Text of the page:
28 April 2015

Earthquakes: Death Rates and Frequency of Big Events

The earthquake disaster in Nepal continues to unfold, now with more than 5,000 confirmed deaths, a number that is sure to rise.  Several excellent pieces on earthquakes (such as these by Brad Plumer at Vox and Andy Revkin at the NYT) have me thinking about long-term trends. So I have quickly put together some data, with some interesting results.

1. Are we, globally, doing better with respect to earthquakes?

The graph above shows data for 1900 through 2014 on global death rates, expressed as deaths per million global population. (Data: Our World in Data, Daniell et al. 2011 through 2010 with population estimated through 2014 and earthquake fatalities updated for 2012, 2013, 2014).

Since 1900 earthquake death rates have dropped by more than 80% (based on a linear trend, shown in red). This is extremely good news, and is suggestive that even as global population increased by a factor of more than 4, we collectively are doing much better with respect to earthquakes.

But let's zoom in to the most recent 25 years and take a closer look.
Since 1990, death rates have increased by a factor of about 3, based on a linear trend (red). What exactly  is going on here?

The answer appears to lie in a recent increase in the occurrence of large earthquakes, which I address next.

2. Have earthquakes become more common? 

The graph above comes from my colleague here at CU-Boulder, Professor Roger Bilham, a world authority on earthquakes and central Asia in particular (Here is Bilham on the Nepal quake). That figure clearly shows a big gap in the incidence of magnitude 8.4 quakes and greater from the mid-1960s through the early 2000s. The swarm of big events in the 2000s coincides with the increased death rates over the same period shown above.

The pattern also shows up at slightly lower earthquake intensities. The figure below shows that same 1980s and 1990s "lull." The result is a pattern of an increasing incidence of strong quakes since 1990 which also shows up at magnitudes 8.0 and 7.5 (from Ben-Naim et al. 2013).
Another study concluded, "Obvious increases in the global rate of large (M ≥ 7.0) earthquakes happened after 1992, 2010, and especially during the first quarter of 2014" (here in PDF). So it seems clear that the world is in a recent period of increased earthquake activity. But does that mean that earthquakes are increasing? Or is it that we are having a run of bad luck?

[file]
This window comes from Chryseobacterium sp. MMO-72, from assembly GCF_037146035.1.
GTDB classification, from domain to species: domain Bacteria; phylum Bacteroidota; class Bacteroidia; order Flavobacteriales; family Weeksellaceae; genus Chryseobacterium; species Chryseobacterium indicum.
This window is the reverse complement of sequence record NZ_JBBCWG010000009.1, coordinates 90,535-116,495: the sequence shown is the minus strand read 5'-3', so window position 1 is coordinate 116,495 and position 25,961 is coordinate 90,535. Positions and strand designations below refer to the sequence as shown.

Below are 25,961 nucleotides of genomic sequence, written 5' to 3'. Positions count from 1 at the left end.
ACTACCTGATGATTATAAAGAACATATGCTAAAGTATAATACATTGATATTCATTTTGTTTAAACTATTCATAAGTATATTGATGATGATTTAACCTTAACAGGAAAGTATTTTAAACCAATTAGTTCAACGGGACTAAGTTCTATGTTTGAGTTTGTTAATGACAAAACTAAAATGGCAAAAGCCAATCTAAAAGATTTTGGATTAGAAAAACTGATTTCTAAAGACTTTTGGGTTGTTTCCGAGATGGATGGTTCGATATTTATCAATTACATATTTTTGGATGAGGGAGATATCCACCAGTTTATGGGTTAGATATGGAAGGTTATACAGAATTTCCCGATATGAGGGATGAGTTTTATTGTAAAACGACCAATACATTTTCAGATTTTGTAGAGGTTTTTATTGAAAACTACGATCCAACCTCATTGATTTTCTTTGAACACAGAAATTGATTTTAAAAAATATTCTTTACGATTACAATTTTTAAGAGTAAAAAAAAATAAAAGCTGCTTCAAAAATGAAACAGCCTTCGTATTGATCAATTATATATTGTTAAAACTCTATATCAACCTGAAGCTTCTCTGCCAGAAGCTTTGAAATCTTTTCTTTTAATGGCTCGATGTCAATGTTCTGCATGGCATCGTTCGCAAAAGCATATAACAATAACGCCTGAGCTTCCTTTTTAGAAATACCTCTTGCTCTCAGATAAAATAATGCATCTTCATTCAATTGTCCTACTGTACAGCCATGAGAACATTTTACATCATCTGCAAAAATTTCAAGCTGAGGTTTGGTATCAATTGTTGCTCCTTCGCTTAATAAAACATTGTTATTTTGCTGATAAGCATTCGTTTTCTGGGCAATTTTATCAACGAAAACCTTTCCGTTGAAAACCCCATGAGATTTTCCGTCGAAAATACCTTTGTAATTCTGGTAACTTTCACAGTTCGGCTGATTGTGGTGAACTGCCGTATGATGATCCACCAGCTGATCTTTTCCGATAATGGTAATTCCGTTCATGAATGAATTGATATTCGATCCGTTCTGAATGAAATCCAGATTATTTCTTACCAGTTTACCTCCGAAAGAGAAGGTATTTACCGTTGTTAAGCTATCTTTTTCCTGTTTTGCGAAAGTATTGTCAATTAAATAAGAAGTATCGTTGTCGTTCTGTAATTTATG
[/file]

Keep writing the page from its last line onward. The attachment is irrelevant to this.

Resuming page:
The figure immediately above, showing long-term incidence back to 1900, provides a good sense of where experts presently are on these questions.  Here are conclusions from three recent papers that looked at these questions:
  • Parsons and Geist 2014 (PDF): "we cannot find a strong signal associated with global M ≥ 7.0 earthquakes that rises above the random fluctuations that are observed between regular 48 h periods; the largest rate increases we see are not associated with global main shock."
  • Ben-Naim et al. 2013: "in the magnitude threshold range 7.0≤Mmin≤8.3 which constitutes the vast majority of great earthquakes on record, the earthquake sequence does not exhibit significant deviations from a random set of events." (They do note the two clusters of >8.3 events, one mid-20th century and one during the past decade.)
  • Shearer and Stark (2012): "Global clustering of large earthquakes is not statistically significant: The data are statistically consistent with the hypothesis that these events arise from a homogeneous Poisson process."
None of the studies listed above rule the the possibility that earthquakes are becoming more common, they simply find no evidence to support such an assertion, given the historical occurrence of events (compare Dimer de Oliveira 2012). This has to do with both statistics (no evidence of a long-term trend) but also physics (no reason to expect such an increase beyond variability).

That is the science. But from a practical perspective, large earthquakes clearly have become more common since the 1990s. This is also reflected in death rates, which overall have improved since 1900, but at least some part of that improvement is an artifact of infrequent large earthquakes in the 1980s and 1990s.

The Bottom Line

The world is doing better overall with respect to earthquakes. But some of that improvement is based on some good fortune of the 1980s and 1990s. For whatever reason -- and the current consensus is just a random uptick in a variable geophysical process - strong earthquakes have become more common over the recent decade than they were in the two decades before that.

The recent devastation should provide a reminder that we still have a lot of work to do to reduce vulnerability to earthquakes. We can't control where, where or how strong, but we can exert a huge influence on the death and destruction that results.